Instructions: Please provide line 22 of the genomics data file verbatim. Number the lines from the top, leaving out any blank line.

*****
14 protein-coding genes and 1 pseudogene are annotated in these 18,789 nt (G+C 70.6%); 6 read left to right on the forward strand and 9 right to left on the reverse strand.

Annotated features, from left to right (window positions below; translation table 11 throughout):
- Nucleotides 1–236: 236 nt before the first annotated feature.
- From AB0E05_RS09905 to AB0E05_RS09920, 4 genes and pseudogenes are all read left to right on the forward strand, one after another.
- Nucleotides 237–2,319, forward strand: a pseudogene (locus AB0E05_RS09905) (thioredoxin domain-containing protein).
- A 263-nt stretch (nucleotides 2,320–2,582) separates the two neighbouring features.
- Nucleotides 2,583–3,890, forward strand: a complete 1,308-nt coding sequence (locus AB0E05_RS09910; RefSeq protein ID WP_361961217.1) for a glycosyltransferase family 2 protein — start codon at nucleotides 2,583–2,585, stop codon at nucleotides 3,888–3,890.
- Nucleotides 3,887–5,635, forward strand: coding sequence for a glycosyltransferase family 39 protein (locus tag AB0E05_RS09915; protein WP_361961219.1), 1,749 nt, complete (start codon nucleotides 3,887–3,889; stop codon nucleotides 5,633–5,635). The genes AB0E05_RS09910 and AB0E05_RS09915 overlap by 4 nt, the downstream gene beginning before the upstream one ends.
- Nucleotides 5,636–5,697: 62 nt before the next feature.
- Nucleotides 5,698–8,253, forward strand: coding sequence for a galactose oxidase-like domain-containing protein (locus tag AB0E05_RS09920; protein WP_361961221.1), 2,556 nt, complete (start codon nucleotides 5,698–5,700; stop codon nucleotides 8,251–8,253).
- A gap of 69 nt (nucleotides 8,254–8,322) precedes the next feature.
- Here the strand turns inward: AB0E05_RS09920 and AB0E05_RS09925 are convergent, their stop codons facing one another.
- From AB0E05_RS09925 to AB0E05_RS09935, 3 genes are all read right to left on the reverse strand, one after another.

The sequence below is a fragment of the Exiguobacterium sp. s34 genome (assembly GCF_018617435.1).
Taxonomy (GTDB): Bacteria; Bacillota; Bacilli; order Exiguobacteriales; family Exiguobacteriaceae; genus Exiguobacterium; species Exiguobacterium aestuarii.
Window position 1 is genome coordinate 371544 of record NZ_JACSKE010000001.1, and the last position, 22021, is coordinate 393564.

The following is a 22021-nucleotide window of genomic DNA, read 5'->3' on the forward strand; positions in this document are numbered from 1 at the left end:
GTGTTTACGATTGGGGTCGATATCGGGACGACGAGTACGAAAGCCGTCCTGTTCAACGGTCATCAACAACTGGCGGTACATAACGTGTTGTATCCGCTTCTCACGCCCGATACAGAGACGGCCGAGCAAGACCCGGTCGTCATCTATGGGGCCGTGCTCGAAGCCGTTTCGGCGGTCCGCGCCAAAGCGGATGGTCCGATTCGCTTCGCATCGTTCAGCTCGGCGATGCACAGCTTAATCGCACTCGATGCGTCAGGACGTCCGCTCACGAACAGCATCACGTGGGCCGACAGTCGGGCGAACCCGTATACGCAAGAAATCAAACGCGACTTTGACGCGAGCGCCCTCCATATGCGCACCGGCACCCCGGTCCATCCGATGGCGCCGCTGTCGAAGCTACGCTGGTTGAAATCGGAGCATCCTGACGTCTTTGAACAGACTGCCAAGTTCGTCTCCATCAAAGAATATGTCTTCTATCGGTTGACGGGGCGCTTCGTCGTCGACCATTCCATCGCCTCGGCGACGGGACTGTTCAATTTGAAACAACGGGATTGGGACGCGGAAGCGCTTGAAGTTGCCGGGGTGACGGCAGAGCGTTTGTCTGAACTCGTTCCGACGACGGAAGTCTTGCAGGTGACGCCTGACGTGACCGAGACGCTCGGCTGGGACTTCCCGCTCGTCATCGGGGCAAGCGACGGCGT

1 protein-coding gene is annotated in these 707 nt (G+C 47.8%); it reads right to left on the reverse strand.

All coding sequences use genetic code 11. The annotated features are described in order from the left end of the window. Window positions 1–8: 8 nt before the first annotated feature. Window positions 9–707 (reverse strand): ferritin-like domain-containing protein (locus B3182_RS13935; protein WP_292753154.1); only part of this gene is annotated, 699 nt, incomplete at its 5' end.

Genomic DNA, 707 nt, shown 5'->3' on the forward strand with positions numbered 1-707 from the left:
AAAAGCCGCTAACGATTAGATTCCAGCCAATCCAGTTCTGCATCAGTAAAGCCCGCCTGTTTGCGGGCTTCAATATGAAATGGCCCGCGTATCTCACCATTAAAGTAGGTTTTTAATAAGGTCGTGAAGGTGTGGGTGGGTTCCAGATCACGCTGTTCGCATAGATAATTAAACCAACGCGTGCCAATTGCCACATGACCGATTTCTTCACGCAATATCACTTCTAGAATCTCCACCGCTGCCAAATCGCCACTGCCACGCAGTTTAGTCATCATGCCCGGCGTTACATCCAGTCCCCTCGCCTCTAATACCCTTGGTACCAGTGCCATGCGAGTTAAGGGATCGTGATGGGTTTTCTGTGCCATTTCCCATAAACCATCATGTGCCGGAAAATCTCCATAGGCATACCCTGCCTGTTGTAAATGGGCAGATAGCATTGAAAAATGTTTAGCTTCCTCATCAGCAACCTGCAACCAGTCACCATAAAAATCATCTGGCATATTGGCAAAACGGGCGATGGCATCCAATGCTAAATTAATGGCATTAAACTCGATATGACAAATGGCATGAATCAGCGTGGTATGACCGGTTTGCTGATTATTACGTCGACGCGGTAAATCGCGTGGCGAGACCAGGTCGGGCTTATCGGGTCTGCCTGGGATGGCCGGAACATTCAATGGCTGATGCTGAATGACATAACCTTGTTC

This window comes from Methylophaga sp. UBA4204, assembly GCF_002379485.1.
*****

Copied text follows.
AAAAGCCGCTAACGATTAGATTCCAGCCAATCCAGTTCTGCATCAGTAAAGCCCGCCTGTTTGCGGGCTTCAATATGAAATGGCCCGCGTATCTCACCATTAAAGTAGGTTTTTAATAAGGTCGTGAAGGTGTGGGTGGGTTCCAGATCACGCTGTTCGCATAGATAATTAAACCAACGCGTGCCAATTGCCACATGACCGATTTCTTCACGCAATATCACTTCTAGAATCTCCACCGCTGCCAAATCGCCACTGCCACGCAGTTTAGTCATCATGCCCGGCGTTACATCCAGTCCCCTCGCCTCTAATACCCTTGGTACCAGTGCCATGCGAGTTAAGGGATCGTGATGGGTTTTCTGTGCCATTTCCCATAAACCATCATGTGCCGGAAAATCTCCATAGGCATACCCTGCCTGTTGTAAATGGGCAGATAGCATTGAAAAATGTTTAGCTTCCTCATCAGCAACCTGCAACCAGTCACCATAAAAATCATCTGGCATATTGGCAAAACGGGCGATGGCATCCAATGCTAAATTAATGGCATTAAACTCGATATGACAAATGGCATGAATCAGCGTGGTATGACCGGTTTGCTGATTATTACGTCGACGCGGTAAATCGCGTGGCGAGACCAGGTCGGGCTTATCGGGTCTGCCTGGGATGGCCGGAACATTCAATGGCTGATGCTGAATGACATAACCTTGTTC